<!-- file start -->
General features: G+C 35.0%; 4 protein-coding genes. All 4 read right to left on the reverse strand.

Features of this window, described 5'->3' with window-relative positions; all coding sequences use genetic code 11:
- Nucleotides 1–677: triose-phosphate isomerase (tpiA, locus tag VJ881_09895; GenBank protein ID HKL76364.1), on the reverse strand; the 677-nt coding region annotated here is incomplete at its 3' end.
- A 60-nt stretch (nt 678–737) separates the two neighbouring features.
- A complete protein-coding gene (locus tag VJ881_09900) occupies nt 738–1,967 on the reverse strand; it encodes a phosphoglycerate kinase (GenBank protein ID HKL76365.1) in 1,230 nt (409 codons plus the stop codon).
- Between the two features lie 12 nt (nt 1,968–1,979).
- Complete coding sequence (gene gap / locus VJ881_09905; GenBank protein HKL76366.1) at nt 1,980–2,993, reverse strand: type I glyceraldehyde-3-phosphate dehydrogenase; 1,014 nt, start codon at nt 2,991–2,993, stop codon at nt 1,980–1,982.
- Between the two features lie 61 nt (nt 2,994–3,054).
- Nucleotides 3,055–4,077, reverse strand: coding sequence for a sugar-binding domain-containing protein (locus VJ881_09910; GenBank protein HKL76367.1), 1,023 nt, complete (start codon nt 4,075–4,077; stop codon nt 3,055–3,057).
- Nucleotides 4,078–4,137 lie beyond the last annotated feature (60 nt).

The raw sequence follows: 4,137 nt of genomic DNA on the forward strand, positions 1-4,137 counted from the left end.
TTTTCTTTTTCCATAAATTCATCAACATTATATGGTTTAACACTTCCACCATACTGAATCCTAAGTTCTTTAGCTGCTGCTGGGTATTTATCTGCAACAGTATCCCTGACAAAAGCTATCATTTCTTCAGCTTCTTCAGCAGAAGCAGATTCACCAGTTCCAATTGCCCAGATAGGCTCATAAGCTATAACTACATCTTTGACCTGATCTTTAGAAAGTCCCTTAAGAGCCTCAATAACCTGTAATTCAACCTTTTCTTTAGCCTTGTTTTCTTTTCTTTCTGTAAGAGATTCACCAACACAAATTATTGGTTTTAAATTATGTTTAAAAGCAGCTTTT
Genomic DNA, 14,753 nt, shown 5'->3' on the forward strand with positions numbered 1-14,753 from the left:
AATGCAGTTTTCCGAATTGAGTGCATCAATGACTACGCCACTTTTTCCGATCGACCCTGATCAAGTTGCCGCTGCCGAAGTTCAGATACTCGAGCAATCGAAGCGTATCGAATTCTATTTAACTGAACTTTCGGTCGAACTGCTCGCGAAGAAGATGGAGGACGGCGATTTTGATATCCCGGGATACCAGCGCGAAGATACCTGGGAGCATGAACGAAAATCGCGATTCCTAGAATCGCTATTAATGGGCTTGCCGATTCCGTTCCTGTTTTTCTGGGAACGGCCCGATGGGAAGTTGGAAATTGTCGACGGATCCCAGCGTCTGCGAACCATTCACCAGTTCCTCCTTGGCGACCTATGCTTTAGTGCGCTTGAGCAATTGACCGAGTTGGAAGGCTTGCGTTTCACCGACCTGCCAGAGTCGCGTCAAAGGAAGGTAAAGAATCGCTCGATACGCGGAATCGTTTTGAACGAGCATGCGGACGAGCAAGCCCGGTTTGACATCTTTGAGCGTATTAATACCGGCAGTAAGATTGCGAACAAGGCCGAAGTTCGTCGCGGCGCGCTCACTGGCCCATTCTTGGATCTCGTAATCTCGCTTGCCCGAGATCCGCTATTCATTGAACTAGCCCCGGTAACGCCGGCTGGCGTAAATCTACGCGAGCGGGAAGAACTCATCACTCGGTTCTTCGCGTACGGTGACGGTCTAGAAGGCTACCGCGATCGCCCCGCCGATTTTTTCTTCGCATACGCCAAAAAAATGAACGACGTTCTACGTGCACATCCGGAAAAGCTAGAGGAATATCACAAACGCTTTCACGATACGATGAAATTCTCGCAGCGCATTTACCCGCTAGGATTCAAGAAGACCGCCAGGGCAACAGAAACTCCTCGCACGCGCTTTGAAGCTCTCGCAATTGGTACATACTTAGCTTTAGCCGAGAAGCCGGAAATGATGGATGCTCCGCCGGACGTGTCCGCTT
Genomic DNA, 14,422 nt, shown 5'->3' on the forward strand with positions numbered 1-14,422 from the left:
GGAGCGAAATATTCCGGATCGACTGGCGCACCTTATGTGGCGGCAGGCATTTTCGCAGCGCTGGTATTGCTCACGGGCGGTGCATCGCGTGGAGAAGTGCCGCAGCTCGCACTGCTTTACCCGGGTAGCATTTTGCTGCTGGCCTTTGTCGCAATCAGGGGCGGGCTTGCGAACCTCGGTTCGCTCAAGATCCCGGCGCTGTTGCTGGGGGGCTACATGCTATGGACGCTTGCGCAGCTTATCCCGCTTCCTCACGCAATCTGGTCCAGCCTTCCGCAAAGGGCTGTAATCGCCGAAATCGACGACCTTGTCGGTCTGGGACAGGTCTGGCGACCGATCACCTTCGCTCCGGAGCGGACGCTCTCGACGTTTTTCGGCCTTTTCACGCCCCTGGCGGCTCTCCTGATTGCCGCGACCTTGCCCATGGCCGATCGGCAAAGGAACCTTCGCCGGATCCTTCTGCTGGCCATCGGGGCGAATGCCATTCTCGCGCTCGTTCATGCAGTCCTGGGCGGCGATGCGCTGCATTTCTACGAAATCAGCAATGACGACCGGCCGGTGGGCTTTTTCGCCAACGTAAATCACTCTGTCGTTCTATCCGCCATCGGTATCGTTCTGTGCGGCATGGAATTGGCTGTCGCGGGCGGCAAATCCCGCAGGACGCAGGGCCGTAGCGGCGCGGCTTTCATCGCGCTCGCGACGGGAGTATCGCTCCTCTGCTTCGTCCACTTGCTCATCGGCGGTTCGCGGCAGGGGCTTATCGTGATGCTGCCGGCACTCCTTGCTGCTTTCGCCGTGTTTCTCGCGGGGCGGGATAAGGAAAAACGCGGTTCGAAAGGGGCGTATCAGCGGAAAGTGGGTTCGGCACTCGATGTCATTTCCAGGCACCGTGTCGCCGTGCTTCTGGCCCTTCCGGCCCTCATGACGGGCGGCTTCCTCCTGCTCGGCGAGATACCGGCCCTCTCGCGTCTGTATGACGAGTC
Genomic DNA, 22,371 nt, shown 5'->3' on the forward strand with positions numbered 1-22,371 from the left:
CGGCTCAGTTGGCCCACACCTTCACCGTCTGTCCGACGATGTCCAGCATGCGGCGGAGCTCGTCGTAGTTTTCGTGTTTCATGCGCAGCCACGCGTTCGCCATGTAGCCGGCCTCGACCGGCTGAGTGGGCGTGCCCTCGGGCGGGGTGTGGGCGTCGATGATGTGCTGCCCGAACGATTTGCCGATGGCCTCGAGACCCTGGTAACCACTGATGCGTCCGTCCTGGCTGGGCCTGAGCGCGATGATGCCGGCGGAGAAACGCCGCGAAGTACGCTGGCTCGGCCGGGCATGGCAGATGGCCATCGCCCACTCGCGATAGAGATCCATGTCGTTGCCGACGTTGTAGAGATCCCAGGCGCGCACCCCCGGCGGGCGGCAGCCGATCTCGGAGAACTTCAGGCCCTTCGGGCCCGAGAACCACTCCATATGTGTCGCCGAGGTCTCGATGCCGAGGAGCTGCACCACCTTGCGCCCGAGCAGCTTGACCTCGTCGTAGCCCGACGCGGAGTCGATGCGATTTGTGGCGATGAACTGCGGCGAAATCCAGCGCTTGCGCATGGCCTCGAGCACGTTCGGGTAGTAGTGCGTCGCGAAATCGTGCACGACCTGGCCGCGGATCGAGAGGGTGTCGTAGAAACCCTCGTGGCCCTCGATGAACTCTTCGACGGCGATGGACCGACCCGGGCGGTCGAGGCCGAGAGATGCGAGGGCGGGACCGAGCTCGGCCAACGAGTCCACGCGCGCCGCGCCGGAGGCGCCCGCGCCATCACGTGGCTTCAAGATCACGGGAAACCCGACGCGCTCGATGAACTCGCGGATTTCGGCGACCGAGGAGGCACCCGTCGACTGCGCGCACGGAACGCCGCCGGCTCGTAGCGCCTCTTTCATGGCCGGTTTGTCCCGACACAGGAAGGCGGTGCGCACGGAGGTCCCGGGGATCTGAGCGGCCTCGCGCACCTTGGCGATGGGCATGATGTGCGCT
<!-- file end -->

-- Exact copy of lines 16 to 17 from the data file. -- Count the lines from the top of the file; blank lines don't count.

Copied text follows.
GGAGCGAAATATTCCGGATCGACTGGCGCACCTTATGTGGCGGCAGGCATTTTCGCAGCGCTGGTATTGCTCACGGGCGGTGCATCGCGTGGAGAAGTGCCGCAGCTCGCACTGCTTTACCCGGGTAGCATTTTGCTGCTGGCCTTTGTCGCAATCAGGGGCGGGCTTGCGAACCTCGGTTCGCTCAAGATCCCGGCGCTGTTGCTGGGGGGCTACATGCTATGGACGCTTGCGCAGCTTATCCCGCTTCCTCACGCAATCTGGTCCAGCCTTCCGCAAAGGGCTGTAATCGCCGAAATCGACGACCTTGTCGGTCTGGGACAGGTCTGGCGACCGATCACCTTCGCTCCGGAGCGGACGCTCTCGACGTTTTTCGGCCTTTTCACGCCCCTGGCGGCTCTCCTGATTGCCGCGACCTTGCCCATGGCCGATCGGCAAAGGAACCTTCGCCGGATCCTTCTGCTGGCCATCGGGGCGAATGCCATTCTCGCGCTCGTTCATGCAGTCCTGGGCGGCGATGCGCTGCATTTCTACGAAATCAGCAATGACGACCGGCCGGTGGGCTTTTTCGCCAACGTAAATCACTCTGTCGTTCTATCCGCCATCGGTATCGTTCTGTGCGGCATGGAATTGGCTGTCGCGGGCGGCAAATCCCGCAGGACGCAGGGCCGTAGCGGCGCGGCTTTCATCGCGCTCGCGACGGGAGTATCGCTCCTCTGCTTCGTCCACTTGCTCATCGGCGGTTCGCGGCAGGGGCTTATCGTGATGCTGCCGGCACTCCTTGCTGCTTTCGCCGTGTTTCTCGCGGGGCGGGATAAGGAAAAACGCGGTTCGAAAGGGGCGTATCAGCGGAAAGTGGGTTCGGCACTCGATGTCATTTCCAGGCACCGTGTCGCCGTGCTTCTGGCCCTTCCGGCCCTCATGACGGGCGGCTTCCTCCTGCTCGGCGAGATACCGGCCCTCTCGCGTCTGTATGACGAGTC
Genomic DNA, 22,371 nt, shown 5'->3' on the forward strand with positions numbered 1-22,371 from the left: